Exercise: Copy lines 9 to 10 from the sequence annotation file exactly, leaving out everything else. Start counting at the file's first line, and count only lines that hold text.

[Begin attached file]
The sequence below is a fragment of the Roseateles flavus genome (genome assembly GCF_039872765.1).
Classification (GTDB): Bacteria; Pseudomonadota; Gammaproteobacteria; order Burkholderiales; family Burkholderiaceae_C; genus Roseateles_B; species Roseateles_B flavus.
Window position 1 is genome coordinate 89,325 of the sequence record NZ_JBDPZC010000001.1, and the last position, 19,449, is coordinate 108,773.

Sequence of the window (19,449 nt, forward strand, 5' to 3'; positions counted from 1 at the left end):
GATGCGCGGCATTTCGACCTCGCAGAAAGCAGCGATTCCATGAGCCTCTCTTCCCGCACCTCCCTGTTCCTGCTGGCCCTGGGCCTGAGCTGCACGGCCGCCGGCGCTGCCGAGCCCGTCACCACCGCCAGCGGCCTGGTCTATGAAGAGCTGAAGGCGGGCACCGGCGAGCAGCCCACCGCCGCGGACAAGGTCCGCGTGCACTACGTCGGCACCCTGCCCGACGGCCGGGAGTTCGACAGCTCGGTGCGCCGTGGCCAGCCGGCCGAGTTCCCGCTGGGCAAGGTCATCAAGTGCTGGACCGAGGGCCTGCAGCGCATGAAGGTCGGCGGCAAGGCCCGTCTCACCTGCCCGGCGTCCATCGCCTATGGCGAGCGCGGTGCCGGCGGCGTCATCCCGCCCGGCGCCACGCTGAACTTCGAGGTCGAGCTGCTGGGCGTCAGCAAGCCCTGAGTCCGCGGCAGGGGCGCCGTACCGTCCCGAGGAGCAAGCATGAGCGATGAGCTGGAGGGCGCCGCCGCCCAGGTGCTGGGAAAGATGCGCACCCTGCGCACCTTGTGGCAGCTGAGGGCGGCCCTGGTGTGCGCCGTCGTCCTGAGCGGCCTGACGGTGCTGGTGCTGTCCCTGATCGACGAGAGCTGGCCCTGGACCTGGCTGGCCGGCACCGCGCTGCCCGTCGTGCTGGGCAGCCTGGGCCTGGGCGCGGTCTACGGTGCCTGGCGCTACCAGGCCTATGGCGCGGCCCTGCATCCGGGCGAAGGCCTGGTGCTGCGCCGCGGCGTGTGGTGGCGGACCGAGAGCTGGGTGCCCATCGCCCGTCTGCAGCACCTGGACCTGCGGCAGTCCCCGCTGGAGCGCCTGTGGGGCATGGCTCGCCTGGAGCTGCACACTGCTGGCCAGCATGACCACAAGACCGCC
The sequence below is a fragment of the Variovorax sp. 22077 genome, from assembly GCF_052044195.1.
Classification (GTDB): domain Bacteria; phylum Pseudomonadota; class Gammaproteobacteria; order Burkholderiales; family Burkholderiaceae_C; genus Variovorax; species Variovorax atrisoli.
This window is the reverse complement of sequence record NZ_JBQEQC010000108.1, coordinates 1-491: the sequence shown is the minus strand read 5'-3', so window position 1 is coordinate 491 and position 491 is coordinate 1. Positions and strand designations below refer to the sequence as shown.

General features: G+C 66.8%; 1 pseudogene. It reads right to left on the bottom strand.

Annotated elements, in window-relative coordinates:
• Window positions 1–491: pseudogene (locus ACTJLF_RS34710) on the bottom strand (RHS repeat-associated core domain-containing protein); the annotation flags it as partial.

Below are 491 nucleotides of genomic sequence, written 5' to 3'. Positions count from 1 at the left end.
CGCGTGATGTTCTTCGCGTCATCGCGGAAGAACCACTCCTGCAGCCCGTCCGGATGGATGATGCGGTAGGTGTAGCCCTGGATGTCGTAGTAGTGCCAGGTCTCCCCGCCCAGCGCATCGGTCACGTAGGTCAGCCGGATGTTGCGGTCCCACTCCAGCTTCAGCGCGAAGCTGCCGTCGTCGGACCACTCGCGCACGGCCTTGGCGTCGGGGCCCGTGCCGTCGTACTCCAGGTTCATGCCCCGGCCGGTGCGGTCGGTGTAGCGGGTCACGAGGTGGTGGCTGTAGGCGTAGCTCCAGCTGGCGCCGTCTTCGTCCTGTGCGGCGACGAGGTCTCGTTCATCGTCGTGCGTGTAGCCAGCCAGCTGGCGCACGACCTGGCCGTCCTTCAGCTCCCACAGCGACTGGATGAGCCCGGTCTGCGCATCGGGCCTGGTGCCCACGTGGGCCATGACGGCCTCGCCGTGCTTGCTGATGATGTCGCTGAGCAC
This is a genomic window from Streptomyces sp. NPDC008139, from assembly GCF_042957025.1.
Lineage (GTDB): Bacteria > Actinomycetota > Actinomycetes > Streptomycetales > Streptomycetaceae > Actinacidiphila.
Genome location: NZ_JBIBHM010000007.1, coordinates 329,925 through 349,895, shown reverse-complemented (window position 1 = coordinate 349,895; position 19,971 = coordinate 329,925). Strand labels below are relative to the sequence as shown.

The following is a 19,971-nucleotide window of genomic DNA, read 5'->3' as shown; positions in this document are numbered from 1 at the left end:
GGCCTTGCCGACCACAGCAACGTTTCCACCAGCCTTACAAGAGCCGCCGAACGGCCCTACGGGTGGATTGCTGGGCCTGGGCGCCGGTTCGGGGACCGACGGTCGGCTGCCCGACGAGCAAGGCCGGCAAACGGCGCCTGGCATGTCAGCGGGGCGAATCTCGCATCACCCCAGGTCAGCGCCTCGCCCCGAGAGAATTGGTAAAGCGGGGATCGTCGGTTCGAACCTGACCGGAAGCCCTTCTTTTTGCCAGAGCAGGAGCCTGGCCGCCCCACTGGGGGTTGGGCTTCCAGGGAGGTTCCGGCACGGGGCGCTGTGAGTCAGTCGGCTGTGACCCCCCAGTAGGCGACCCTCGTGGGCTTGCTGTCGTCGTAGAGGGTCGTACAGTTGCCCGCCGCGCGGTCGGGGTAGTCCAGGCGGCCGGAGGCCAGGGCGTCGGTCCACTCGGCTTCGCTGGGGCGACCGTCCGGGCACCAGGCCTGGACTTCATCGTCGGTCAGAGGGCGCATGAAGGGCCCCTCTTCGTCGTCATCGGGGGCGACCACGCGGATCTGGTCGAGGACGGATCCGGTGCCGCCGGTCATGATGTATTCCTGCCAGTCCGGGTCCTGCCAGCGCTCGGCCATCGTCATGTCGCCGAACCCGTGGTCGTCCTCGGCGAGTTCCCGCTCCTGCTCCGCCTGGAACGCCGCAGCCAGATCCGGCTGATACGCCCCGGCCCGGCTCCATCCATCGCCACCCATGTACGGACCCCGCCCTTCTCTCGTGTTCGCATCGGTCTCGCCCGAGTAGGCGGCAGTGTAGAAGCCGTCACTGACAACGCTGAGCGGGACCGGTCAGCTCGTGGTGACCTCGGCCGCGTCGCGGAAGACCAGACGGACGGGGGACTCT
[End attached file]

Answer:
General features: G+C 66.8%; 1 pseudogene. It reads right to left on the bottom strand.

Annotated elements, in window-relative coordinates: